Über Franz Pletz

Being a purely functional and lazy hacker at heart, Franz keeps our infrastructure running with style and advises our customers and development teams regarding automation, deployment, configuration management and security with his rich Unix and Open Source experience.

Hardening Compiler Flags for NixOS

In the past year some Mayflower colleagues have started using and contributing to NixOS, a purely functional GNU/Linux distribution that combines package and configuration management. We decided that we would give it a try in production but stumbled upon some issues that had to be resolved first. We have added new packages, services and fixed up some internal. Due to this work two colleagues have even gained commit access in the process. Weiterlesen

Secure Password Authentication

If you’re running a web service where your users have to authenticate, one of your options will probably be the classic password authentication. The user provides a term that uniquely identifies it, probably a user name or an email address, and a secret only known by the two involved parties, your service and the user. By presenting the correct secret both parties agreed upon when the user account was created, the user can prove his identity to the web service. Weiterlesen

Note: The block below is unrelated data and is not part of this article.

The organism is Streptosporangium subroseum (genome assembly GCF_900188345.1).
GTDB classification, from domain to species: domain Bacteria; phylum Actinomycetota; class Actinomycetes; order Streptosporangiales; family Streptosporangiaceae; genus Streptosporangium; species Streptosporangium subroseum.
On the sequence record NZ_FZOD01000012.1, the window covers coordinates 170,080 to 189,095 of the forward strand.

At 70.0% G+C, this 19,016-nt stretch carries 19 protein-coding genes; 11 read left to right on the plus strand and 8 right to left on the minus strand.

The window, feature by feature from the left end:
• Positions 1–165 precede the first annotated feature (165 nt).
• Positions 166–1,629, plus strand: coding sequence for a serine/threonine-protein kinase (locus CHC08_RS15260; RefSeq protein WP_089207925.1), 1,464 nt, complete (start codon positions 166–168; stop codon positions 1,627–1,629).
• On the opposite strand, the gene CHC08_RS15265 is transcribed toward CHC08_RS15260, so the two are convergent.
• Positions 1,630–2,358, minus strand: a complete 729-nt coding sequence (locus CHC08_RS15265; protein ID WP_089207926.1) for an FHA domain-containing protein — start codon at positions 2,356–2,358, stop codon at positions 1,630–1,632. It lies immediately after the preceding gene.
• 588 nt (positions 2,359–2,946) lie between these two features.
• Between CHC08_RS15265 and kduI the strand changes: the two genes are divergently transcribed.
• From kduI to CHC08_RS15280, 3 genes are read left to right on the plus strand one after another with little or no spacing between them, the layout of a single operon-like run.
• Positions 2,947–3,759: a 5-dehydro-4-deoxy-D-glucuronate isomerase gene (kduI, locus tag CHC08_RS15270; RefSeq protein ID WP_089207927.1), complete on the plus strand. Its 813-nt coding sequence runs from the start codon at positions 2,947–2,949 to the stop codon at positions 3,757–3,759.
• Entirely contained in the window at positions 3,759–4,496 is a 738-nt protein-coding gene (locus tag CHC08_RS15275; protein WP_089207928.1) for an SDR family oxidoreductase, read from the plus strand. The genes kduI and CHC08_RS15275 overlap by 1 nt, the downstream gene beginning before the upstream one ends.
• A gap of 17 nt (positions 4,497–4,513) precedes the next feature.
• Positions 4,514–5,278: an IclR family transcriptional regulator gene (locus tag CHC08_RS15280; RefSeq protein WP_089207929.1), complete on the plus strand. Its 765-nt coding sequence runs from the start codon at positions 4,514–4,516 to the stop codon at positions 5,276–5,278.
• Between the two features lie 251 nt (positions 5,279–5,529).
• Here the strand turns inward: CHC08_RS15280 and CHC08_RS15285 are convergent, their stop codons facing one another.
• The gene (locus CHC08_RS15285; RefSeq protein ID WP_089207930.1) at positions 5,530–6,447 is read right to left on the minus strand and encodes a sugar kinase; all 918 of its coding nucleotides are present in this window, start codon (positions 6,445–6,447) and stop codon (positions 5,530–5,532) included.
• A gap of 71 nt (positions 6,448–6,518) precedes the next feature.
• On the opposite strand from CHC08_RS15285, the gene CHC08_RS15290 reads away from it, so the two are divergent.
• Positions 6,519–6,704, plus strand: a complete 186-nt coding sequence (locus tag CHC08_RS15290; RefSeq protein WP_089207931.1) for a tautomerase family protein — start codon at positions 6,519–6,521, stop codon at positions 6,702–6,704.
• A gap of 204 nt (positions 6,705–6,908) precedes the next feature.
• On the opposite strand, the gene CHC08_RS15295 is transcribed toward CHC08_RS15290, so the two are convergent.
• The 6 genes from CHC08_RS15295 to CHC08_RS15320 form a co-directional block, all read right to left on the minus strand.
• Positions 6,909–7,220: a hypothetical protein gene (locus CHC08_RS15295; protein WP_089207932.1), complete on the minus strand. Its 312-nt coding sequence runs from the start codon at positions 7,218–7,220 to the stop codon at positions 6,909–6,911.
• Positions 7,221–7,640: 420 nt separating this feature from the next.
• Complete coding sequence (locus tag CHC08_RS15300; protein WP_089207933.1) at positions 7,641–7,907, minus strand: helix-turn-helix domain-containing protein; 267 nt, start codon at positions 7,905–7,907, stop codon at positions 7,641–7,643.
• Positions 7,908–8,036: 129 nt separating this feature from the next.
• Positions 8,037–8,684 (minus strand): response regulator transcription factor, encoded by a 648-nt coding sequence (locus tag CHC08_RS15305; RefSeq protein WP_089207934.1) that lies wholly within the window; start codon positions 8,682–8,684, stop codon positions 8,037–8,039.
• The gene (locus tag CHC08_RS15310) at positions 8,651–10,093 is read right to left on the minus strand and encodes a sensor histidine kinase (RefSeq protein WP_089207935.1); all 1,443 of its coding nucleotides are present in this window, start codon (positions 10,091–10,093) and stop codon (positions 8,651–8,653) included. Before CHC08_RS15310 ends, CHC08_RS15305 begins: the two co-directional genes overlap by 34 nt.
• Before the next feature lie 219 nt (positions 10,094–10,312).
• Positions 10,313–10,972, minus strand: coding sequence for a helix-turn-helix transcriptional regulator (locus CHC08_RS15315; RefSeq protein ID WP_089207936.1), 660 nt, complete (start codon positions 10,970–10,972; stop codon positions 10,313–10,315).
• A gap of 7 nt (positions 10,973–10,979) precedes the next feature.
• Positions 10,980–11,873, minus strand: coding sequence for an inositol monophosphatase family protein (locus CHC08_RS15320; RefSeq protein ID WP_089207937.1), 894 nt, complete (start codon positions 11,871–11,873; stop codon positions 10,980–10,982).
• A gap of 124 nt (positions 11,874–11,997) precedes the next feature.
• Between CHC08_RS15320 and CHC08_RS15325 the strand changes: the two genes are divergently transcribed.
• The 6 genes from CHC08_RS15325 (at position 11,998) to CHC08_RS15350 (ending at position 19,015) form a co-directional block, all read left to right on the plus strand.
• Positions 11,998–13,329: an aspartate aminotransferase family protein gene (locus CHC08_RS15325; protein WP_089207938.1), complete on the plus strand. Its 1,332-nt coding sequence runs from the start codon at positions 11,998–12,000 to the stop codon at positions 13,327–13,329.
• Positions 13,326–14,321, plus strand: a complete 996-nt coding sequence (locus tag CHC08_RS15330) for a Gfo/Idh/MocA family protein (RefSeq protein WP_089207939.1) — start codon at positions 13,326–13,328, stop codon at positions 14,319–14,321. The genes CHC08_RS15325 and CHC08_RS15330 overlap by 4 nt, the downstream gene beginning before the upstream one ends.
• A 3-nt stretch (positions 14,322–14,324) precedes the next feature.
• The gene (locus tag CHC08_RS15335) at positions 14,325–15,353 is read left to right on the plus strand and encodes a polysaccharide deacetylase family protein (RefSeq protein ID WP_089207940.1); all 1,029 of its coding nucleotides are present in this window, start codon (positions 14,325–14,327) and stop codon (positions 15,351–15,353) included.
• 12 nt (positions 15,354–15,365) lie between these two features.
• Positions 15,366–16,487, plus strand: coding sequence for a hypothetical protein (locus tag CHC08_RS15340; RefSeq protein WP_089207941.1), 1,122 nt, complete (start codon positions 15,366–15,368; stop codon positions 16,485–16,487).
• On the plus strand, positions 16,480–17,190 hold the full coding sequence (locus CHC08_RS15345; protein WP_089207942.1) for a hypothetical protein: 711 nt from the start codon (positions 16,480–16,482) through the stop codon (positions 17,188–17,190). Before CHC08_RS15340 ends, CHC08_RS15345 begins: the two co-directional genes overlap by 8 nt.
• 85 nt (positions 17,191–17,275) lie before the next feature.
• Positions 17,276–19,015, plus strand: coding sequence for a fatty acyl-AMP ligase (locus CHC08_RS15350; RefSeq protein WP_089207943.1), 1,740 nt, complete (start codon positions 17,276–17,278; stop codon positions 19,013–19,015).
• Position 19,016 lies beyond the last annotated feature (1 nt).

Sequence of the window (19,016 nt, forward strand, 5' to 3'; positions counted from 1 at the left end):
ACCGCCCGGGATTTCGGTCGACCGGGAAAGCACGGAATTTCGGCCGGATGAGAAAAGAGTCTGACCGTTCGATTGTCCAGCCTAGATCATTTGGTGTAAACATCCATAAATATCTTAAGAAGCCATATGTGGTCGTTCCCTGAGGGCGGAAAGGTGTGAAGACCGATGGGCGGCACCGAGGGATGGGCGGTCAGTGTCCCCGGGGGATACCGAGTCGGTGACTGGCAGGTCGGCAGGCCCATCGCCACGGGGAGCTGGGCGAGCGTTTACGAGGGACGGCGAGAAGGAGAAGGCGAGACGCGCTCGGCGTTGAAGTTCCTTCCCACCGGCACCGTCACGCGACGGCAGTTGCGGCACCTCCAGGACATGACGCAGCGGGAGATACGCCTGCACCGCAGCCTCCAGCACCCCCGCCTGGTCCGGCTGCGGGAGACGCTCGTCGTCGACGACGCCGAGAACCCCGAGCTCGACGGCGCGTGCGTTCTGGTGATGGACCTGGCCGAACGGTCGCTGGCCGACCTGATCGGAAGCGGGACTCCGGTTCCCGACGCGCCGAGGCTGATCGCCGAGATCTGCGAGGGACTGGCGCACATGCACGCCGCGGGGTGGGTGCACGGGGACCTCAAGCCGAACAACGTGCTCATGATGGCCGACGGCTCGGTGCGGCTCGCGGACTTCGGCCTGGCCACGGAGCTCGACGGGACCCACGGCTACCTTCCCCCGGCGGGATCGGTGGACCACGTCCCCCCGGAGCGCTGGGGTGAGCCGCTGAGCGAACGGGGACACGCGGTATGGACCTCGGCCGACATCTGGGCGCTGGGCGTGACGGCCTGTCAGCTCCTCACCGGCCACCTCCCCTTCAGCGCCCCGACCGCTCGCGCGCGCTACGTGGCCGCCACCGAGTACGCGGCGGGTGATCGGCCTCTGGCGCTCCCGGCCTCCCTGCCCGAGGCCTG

The Puppet Anchor Pattern in Practice

Recently, my team rewrote all Puppet manifests for Mayflower’s core infrastructure with our two year long Puppet experience in mind. Many mistakes were made in the past, but this time we decided to write clean and structured Puppet code based on the latest language features from Puppet 3. More blog posts about advanced Puppet topics are going to be published in 2014.

The main theme of the rewrite was abstraction. Our goal was to use as many third-party modules as possible. Because many modules needed fixes, we contributed a lot of code back to the community. We adopted the Roles, Profiles, Components Design and use Hiera extensively to separate business logic, modules, manifests and data. Our manifests basically glue the modules together and embed them sensibly in our environment, seeded with data from Hiera.

The Problem

If you’ve written your fair share of Puppet manifests, you can imagine that such an architecture requires the definition and inclusion of lots of classes. Sadly, Puppet’s dependency system treats classes different than resources: If you include class foo in class bar, then class  foo and all its contained resources and dependencies won’t have any dependency relations with class bar. Weiterlesen